The Enid News and Eagle, Enid, OK

Opinion

March 31, 2010

Don’t forget to wash your paws when you’re done!

The good folks at aPaws (Association of Professional Animal Waste Specialists) were kind enough to declare the first week of April, International Pooper Scooper Week.  The goal is to remind pet owners of the importance of proper waste control. Visiting aPaws’ Web site will get you a slew of possible, and proper, disposal scenarios. For those of you who decide picking up pet poop is not your thing, aPaws keeps an updated list of pooper scoopers in your area.

The Pet Butler scooping service is a national chain operating in most major cities. With the company motto of “We’re No. 1 in the No. 2 business,” Pet Butler has a fleet of nicely decorated “poop mobiles” driven by neatly uniformed crews of scoopers, all of whom are bonded and insured (including workers’ compensation – not too hard to imagine there might be some doggone risks involved!)

Pet Butler is a rather conservative name, actually, among the “piles” of poop-scooping businesses advertising all over the country. It’s What We Doo, and We Do Doo Doo are fairly clever and to-the-point while there are several that play on the word “duty” as in, Yard Doody, On Doody, Call Of Doody and Doody Bound. Alliteration, always a clever tactic, is used by Safe Step, Tidy Turf, Pet Peeve and Pile Patrol. My all-time fave, however, is a small operation based in Kingsburg, Calif., called simply, Scooperman

Prices for such sophisticated scooping seem to run about the same among the most popular companies.  It’ll cost about $50 a month for once-a-week pick-up after one dog, and of course, having a passel of pooches gets you a nice price break. Five-times-a-week pick-up for five dogs runs about $200 a month. Seems fair.

Paying for poop scoopage not in your budget? Fear not, for there are a variety of ways to get rid of those detestable droppings on your own.  For apartment and condo dwellers who have to walk their dogs, plastic bags are a must. Simply fit the bag over your hand, pick up the “package,” turn the bag inside out, tie it off and drop it in a trash receptacle.  (Just be sure the size of the plastic bag matches the size of your dog, if you know what I mean!)  

Those new-fangled indoor dog potties have even made it possible to stay in and skip the walk entirely.  Touted as the Cadillac of dog potties, the Patio Potty goes for $219 and includes a decorative backwall (to prevent “spillovers”), a base tray, a white picket fence and a fire hydrant.  The Condo Dog Potty, from Pet Classics, goes for $129.  Though it doesn’t have the attractive backwall or fire hydrant, it does come with 7 Mini Pee Pads and gloves. (It doesn’t say whether the gloves are for man or beast.)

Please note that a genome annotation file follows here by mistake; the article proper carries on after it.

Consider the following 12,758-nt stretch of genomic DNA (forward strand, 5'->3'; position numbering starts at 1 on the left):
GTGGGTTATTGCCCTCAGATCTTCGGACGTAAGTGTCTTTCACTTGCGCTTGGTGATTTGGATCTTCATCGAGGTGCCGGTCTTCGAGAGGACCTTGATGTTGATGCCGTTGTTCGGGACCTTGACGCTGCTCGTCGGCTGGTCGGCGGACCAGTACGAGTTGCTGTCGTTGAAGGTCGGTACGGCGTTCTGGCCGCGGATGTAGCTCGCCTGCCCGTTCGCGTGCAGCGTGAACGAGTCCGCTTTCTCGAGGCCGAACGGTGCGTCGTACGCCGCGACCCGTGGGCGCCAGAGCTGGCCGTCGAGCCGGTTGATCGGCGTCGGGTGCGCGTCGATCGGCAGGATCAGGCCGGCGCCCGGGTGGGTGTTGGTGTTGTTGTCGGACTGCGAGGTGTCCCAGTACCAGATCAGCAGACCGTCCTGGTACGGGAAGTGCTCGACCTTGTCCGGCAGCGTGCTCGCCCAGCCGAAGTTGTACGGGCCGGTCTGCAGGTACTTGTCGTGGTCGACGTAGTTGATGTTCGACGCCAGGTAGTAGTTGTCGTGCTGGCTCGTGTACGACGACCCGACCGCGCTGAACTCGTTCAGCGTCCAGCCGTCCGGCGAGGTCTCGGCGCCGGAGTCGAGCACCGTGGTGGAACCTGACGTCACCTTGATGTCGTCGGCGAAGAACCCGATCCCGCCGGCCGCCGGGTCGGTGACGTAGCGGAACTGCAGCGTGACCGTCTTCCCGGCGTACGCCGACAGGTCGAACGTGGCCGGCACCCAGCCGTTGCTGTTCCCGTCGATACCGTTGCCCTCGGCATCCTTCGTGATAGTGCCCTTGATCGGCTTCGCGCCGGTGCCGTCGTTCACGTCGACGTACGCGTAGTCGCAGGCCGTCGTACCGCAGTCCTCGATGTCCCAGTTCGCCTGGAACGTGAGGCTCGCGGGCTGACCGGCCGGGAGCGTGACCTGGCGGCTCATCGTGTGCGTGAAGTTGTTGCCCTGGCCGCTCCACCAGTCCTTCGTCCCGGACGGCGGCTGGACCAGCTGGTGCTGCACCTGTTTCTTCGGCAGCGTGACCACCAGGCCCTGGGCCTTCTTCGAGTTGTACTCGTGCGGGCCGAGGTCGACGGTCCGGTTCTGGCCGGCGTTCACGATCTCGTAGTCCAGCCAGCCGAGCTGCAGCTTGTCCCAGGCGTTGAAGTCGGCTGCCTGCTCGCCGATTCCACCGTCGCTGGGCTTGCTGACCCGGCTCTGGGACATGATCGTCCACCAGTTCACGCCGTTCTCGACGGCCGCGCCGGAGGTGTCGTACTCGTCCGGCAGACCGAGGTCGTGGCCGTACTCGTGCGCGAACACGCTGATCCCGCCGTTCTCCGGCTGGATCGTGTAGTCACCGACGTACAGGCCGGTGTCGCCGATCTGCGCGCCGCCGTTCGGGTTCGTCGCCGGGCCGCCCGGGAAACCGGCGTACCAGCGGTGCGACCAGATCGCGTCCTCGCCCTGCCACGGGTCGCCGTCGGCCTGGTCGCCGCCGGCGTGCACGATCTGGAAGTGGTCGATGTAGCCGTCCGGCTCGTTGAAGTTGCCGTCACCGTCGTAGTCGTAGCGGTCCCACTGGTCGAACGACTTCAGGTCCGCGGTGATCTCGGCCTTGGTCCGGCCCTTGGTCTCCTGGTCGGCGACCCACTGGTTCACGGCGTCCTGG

For those of us with yards, plastic bags are also handy and are available in biodegradable varieties, though scooping still seems to be the method of choice. I, myself, prefer the claw and dustpan two-piece scoop, while my husband prefers a regular old garden shovel – maybe because I like to scoop daily while he prefers to scoop about every four weeks.

OK, so you’ve gathered up this little poop prize in the scoop (or shovel) and face that age-old problem of where best to dispose of the goods. Garbage bags are common, but not so good for the landfill. Burning seems repugnant, and probably illegal. Throwing it over the fence would just irritate the neighbors. You could always flush it, which is actually the best method, according to the EPA. Maybe it’s just me, but there’s something disturbing about the idea of carrying that stuff through the back door, across the kitchen, down the hall past our sleeping quarters, and into the family bathroom. Ugh.

In-ground disposal systems, like the Doggie Dooley, have been around for years. The idea is to dig a deep hole, in an inconspicuous part of the yard, cover it with a special lid easily opened with the touch of one foot, drop the droppings in, chase ’em with a slosh of water and some “digester powder.” Voila – back to nature! Just a couple of problems with that. You have to factor in the absorbency of the soil in your backyard as well as the number and size of the dog or dogs who will be donating to the device (though Doggie Dooley Model 3800 is touted as having a two large or four small dog capacity). And of course, you must be realistic about how much “product” you can dump in there at any one time. How much is too much?  Four weeks’ worth, for sure.

But, the ultimate, easiest, and weirdest way to get rid of your pet’s leftovers is to simply teach your dog to use the toilet. Sincerely. I read it on eHow.com. It goes something like this:

Step 1: Pick a word or phrase you always will use to mean, “do your thing, Baxter!”

Step 2: Using a shallow tub and a leash, encourage Baxter to “do his thing” NEAR the tub, then finally, IN the tub.

Step 3: Place the tub near a toilet.  When Baxter can go in the tub without “flinching” (their word, I swear!), slowly raise the tub toilet high.

Step 4: Place the tub on top of the toilet for Baxter to use for a couple of days. Then one day, remove the tub and he will begin to perch on the seat and do his business.

Oh, and the instructions ended with this warning: IF DOG IS TOO SMALL TO BRACE HIMSELF ON RIM OF TOILET SEAT, THIS TRAINING EXERCISE IS NOT FOR YOU. (Or him, either, I would think!)

Peck is a local mother and grandmother who works in Enid Public Schools. She can be reached at peckaroonie@yahoo.com.

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